Dodge Division proclaimed its 1949 Dodge Wayfarer model a "daring new car," explaining that it was "lower outside, higher inside, shorter outside, longer inside, narrower outside and wider inside." In retrospect that probably was pretty daring, since the public manifestly preferred cars longer outside, wider outside, and never mind the interior dimensions. In the Fifties, management realized this was the wrong approach and began building longer, wider Dodges. But in 1949, it didn't much matter because the postwar seller's market was still roaring.
The 1949 Dodge Wayfarer became a sales success as
buyers responded to its solid performance.
Freshly redesigned, all Chrysler products sold briskly that year, including the Wayfarer roadster, which found more than 5,400 buyers -- twice as many as bought Coronet convertibles. It was part of a splendid across-the-board sales performance that constituted Dodge's second best year in history to that time. The entire Wayfarer line enjoyed a stunning success, scoring nearly 64,000 sales, better even than the lower-priced, shorter-wheelbase Plymouths (which included an all-steel two-door station wagon in place of the convertible), many bought by people who had never been able to afford a new car. To this extent K. T. Keller's hunch had, for the time being, proven correct.
You're probably wondering what this winsome little turnip was like to drive. We might as well admit that the sensation was something short of orgasmic. In the midst of the strongest buyer trend ever for speed and acceleration, Dodge had elected to offer solid transportation with a little style, and your choice of a 103-bhp six or a six with 103 bhp.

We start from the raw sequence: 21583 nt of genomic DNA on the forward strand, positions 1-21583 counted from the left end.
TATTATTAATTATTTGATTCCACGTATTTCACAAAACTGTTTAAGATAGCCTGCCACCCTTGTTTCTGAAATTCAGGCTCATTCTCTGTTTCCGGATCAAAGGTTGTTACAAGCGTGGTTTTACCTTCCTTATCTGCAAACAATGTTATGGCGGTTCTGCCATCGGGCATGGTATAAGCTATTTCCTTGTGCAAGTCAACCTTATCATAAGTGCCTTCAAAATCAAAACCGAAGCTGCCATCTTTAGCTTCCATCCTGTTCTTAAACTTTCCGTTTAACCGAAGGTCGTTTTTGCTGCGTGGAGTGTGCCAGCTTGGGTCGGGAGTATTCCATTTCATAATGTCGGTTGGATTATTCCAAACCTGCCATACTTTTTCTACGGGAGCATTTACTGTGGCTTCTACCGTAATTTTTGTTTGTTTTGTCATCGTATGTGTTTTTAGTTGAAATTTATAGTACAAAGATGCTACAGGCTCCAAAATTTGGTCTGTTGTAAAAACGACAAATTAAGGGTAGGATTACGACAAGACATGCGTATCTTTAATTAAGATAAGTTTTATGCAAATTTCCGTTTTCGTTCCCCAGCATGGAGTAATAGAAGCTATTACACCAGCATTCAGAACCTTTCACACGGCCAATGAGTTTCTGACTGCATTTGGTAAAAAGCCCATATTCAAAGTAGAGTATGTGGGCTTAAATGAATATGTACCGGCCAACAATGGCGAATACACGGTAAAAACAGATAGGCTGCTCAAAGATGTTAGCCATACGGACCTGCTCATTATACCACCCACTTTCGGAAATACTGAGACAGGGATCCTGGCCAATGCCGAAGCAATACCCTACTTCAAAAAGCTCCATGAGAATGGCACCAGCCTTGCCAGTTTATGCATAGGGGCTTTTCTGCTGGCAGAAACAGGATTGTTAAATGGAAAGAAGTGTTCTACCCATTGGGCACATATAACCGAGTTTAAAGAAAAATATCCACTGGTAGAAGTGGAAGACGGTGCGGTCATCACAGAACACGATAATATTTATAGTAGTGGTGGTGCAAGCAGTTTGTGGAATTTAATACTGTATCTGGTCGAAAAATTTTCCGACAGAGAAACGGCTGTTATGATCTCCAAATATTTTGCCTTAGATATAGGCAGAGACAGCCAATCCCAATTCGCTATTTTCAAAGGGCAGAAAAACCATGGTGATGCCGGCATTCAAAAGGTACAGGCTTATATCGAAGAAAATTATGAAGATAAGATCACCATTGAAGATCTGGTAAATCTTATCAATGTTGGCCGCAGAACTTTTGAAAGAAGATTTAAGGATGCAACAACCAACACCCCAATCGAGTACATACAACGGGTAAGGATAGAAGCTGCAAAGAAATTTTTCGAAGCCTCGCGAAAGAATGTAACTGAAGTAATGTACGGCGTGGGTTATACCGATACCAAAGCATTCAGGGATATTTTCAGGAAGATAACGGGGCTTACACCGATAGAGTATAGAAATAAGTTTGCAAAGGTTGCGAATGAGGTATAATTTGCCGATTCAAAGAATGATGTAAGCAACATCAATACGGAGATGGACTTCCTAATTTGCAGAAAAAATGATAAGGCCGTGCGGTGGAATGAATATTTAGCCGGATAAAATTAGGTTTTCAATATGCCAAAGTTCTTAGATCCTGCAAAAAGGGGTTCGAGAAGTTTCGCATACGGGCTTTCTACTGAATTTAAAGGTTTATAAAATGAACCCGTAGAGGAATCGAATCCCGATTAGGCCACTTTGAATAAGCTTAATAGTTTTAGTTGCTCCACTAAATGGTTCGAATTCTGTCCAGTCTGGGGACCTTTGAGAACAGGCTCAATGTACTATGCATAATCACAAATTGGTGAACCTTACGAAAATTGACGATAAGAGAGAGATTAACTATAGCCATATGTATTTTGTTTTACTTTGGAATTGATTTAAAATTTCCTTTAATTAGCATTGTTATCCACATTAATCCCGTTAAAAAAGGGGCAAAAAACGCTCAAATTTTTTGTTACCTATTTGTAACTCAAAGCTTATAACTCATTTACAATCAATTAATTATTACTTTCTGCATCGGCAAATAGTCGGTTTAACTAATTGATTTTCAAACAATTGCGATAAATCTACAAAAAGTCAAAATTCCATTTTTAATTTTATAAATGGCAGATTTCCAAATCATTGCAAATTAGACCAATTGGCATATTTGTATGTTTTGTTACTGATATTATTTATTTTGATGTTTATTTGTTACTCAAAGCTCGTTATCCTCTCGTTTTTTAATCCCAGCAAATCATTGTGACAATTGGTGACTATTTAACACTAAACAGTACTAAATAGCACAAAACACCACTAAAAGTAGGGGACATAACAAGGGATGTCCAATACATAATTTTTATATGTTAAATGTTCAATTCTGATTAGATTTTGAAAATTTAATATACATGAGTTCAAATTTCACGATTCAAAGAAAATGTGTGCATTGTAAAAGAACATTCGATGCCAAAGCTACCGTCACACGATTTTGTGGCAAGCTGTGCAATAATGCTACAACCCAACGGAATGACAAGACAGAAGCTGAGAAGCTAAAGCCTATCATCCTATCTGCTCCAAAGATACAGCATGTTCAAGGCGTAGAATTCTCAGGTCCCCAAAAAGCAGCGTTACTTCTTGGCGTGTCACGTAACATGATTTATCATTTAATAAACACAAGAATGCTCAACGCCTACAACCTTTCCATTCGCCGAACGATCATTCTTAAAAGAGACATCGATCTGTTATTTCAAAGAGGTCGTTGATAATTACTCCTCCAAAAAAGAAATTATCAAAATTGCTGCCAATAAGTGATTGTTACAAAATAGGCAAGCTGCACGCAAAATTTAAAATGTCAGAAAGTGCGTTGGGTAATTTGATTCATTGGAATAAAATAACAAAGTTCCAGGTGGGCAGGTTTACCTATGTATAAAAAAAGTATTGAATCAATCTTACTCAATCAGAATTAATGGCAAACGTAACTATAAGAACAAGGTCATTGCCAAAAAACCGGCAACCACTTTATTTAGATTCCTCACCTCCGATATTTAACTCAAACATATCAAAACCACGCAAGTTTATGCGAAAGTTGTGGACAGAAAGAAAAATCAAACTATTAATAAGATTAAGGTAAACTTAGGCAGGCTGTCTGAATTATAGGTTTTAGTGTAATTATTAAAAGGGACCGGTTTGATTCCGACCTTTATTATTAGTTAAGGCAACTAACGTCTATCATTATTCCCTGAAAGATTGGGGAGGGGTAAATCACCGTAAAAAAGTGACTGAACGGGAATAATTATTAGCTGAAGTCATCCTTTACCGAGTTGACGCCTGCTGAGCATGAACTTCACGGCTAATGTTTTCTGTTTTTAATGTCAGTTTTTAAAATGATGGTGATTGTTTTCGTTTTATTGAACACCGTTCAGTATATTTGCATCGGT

Peak horsepower came at 3600 rpm; torque topped out at 190 pound/feet just 1200 rpm into the effort. The Wayfarer's top speed was 75 mph, although it could cruise happily at 70. Accelerating from 0 to 60 with the column-shifted three-speed Fluid Drive transmission took 25 seconds, if you were good. A passing sprint from 30 to 60 in high gear took a quarter-minute; downshifting to second was problematic because second gear was pretty much all through around 50. Look, there's only so much available from 230 cid. Yet, because the roadster weighed 3,145 pounds unladen (compared to 3,065 for the runt of the litter, the business coupe), gas mileage didn't provide much of a payback. Most road tests barely squeezed out 20 miles per gallon at a steady 30 or 40 mph.
This doesn't sound very exciting, but there are some positive points worth making. For its time and class, the Wayfarer had excellent readability. The body, beefed up for the open model, was mounted on a large cross-section, thin-wall box frame; the chassis featured coil spring independent front suspension combined with Hotchkiss drive, in which driving and braking torque are absorbed by semi-elliptic rear springs.
Steering was relatively quick, just four turns lock-to-lock. Ride quality was good, although body roll was pronounced. Chrysler's well-trumpeted Oriflow shock absorbers capably hauled the car down on its chassis and Dodge's brakes -- possibly because the Wayfarer was so light -- were the best of the drum-brake genre. Motor Trend failed to produce fade after an hour of repeated hard applications, pronouncing Dodge's rivetless Cyclebonded brakes "among the very best" they had tested.
For more information on cars, see: